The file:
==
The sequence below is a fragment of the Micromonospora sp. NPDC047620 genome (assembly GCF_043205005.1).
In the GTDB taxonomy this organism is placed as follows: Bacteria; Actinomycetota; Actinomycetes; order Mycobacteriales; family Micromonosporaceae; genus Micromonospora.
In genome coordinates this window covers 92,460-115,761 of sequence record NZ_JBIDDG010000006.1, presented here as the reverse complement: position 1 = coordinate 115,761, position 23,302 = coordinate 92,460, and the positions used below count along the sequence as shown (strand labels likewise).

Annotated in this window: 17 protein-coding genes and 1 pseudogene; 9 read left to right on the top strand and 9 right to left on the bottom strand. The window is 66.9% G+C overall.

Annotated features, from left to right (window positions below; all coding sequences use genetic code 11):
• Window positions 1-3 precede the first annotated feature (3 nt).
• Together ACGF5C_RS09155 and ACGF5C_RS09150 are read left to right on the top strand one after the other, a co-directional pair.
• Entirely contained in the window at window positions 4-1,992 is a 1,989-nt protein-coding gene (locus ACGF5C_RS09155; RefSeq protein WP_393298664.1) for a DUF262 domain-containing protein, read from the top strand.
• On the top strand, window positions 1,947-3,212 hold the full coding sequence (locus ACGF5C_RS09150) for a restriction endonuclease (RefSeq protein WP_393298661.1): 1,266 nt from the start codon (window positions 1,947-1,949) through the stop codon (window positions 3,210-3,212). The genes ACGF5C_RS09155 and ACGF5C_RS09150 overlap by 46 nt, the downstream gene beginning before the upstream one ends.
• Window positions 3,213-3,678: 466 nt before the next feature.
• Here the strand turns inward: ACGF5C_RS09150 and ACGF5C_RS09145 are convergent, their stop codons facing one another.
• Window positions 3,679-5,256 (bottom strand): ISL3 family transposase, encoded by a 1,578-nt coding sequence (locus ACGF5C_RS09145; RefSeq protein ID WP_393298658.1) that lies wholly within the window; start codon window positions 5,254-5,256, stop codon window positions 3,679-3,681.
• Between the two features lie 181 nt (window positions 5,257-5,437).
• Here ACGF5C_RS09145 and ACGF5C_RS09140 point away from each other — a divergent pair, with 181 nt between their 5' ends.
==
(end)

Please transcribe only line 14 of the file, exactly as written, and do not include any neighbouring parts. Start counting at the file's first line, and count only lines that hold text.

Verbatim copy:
• Here ACGF5C_RS09145 and ACGF5C_RS09140 point away from each other — a divergent pair, with 181 nt between their 5' ends.